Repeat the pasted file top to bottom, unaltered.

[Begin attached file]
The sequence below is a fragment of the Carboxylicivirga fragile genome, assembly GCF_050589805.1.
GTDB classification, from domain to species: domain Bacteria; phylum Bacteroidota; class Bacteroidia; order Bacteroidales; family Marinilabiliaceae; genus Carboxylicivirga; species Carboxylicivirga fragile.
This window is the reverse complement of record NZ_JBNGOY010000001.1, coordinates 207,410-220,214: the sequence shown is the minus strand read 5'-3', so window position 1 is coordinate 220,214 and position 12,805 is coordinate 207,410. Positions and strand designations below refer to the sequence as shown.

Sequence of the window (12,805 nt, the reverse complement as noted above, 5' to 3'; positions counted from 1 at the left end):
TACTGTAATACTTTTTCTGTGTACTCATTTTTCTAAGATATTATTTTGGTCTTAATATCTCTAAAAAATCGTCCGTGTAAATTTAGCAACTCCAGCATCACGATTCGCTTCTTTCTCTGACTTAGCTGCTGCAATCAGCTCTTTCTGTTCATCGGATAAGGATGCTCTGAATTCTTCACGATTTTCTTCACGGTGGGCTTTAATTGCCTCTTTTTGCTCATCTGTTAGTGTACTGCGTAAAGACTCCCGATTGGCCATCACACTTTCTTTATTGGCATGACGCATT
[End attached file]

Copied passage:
The sequence below is a fragment of the Carboxylicivirga fragile genome, assembly GCF_050589805.1.
GTDB classification, from domain to species: domain Bacteria; phylum Bacteroidota; class Bacteroidia; order Bacteroidales; family Marinilabiliaceae; genus Carboxylicivirga; species Carboxylicivirga fragile.
This window is the reverse complement of record NZ_JBNGOY010000001.1, coordinates 207,410-220,214: the sequence shown is the minus strand read 5'-3', so window position 1 is coordinate 220,214 and position 12,805 is coordinate 207,410. Positions and strand designations below refer to the sequence as shown.

Sequence of the window (12,805 nt, the reverse complement as noted above, 5' to 3'; positions counted from 1 at the left end):
TACTGTAATACTTTTTCTGTGTACTCATTTTTCTAAGATATTATTTTGGTCTTAATATCTCTAAAAAATCGTCCGTGTAAATTTAGCAACTCCAGCATCACGATTCGCTTCTTTCTCTGACTTAGCTGCTGCAATCAGCTCTTTCTGTTCATCGGATAAGGATGCTCTGAATTCTTCACGATTTTCTTCACGGTGGGCTTTAATTGCCTCTTTTTGCTCATCTGTTAGTGTACTGCGTAAAGACTCCCGATTGGCCATCACACTTTCTTTATTGGCATGACGCATT